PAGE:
Of the 2.027 million car accidents that occurred at night in 2018, 0.85% (17,335) were fatal, 14.60% caused an injury (600,000), and 69.51% (1.409 million) only caused property damage.
Drunk Driving Nighttime Auto Accidents
Alcohol use is a serious contributing factor to the nighttime crash fatality rate. Of 2018’s 17,335 fatal nighttime car crashes, 7,054 (40.69%) involved alcohol-impaired driving. For the Department of Transportation to consider an accident to be alcohol-related, at least one driver must have had a blood alcohol concentration (BAC) of 0.08% or greater.
In 2018, 4,491 (39.59%) of the 11,345 fatal single-vehicle crashes that occurred at night involved an alcohol-impaired driver. These nighttime accidents accounted for 76.63% of the 5,861 fatal single-vehicle alcohol-involved crashes in 2018.
Additionally, 2,564 (42.80%) of the 5,990 fatal nighttime multi-vehicle crashes involved at least one impaired driver. These nighttime crashes made up 69.35% of 2018’s 3,697 fatal multi-car drunk driving accidents.
Between 12 a.m. and 2:59 a.m., the rate of fatal single-car drunk driving accidents rose to 1,482 out of 2,696 (54.97%). The highest incidence of alcohol-involved multi-vehicle accidents also occurred between 12 a.m. and 2:59 a.m., as 623 (61.68%) of the 1,010 fatal crashes included an intoxicated driver.
Overall, 2,105 (56.80%) of the 3,706 fatal accidents during these three hours involved at least one driver with a BAC of 0.08% or higher.
Drowsy Driving Car Crash Statistics
According to NHTSA’s fact sheet publication on drowsy driving, 90,000 car accidents (1.4% of all crashes) were caused by drowsy drivers in 2015. Additionally, 736 (2.3%) of the 32,166 fatal crashes and 824 (2.3%) of the fatalities involved tired drivers. Between 2011 and 2015, drowsy driving was involved in an average of 2.4% of all fatal crashes and 2.5% of all fatalities.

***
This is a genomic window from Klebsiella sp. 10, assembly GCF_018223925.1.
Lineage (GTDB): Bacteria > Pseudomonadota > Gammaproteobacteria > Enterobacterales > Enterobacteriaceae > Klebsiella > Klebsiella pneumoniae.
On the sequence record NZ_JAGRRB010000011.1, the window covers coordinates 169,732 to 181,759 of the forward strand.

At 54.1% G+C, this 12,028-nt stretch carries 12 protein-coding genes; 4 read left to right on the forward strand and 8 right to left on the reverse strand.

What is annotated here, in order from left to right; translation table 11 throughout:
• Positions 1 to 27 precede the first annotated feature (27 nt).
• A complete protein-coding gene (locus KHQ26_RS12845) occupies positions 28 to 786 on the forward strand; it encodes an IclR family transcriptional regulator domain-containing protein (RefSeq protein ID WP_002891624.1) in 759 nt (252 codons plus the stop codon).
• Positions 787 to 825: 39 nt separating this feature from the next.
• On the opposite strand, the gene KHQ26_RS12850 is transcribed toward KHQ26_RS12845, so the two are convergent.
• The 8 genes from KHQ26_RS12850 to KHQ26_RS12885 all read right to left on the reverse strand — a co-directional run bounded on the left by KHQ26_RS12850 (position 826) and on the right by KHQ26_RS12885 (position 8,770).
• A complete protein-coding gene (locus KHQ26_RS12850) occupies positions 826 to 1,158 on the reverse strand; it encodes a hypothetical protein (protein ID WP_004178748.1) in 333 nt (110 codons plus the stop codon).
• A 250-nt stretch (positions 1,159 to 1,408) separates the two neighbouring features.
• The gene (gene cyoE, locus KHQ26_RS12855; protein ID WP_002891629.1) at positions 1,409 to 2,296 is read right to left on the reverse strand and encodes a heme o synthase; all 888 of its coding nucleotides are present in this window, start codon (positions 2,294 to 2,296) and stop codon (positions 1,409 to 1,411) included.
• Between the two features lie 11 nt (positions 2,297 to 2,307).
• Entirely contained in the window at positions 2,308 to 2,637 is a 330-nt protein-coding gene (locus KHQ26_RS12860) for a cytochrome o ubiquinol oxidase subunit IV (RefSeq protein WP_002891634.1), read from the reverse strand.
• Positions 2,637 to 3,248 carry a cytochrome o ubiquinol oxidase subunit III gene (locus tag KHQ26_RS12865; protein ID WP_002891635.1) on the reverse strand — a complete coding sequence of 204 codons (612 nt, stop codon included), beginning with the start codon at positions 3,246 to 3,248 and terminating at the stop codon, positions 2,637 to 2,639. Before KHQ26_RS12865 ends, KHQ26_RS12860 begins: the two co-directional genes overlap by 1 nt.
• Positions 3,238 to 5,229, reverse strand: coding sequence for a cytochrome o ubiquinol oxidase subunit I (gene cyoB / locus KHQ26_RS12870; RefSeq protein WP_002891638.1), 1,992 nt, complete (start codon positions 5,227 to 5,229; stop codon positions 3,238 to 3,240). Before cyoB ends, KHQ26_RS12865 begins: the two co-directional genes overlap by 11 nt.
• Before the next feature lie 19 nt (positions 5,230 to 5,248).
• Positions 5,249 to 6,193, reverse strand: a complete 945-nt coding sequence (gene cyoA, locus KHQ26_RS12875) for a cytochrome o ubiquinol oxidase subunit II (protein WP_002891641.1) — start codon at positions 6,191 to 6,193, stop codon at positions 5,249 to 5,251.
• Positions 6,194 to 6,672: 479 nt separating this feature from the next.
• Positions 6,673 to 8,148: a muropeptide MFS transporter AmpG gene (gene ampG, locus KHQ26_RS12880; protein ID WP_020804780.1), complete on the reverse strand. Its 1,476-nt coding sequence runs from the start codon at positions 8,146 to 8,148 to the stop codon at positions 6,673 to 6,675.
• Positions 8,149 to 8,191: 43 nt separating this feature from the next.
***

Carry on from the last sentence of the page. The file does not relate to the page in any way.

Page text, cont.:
However, according to the National Sleep Foundation, drowsy driving accidents may be vastly underreported due to the difficulties in identifying sleep-related accidents.
Inconsistent state reporting practices and crash report form codings make it challenging to analyze data. Additionally, these numbers rely on self-reporting, which is notoriously unreliable.
The people most at risk of drowsy driving accidents include:
- Young people
- Shift workers
- Commercial drivers
- People with sleep disorders
Additionally, sleep deprivation dramatically increases your risk of causing a drowsy driving crash. According to the Centers for Disease Control and Prevention, studies have shown that skipping sleep can impair your reaction time and ability to safely drive in a manner similar to intoxication.
Staying awake for 18 hours straight creates impairment that is comparable to that caused by a BAC of 0.05%. Once you go 24 hours without sleep, your level of deterioration is equal to a BAC of 0.10%. This is more than the legal limit to drive, which is 0.08% BAC or lower in every state.
If you or someone you love has been involved in a nighttime driving accident, you may be entitled to compensation for your injuries. You can schedule a free initial consultation with a personal injury attorney near you to determine if you have a case.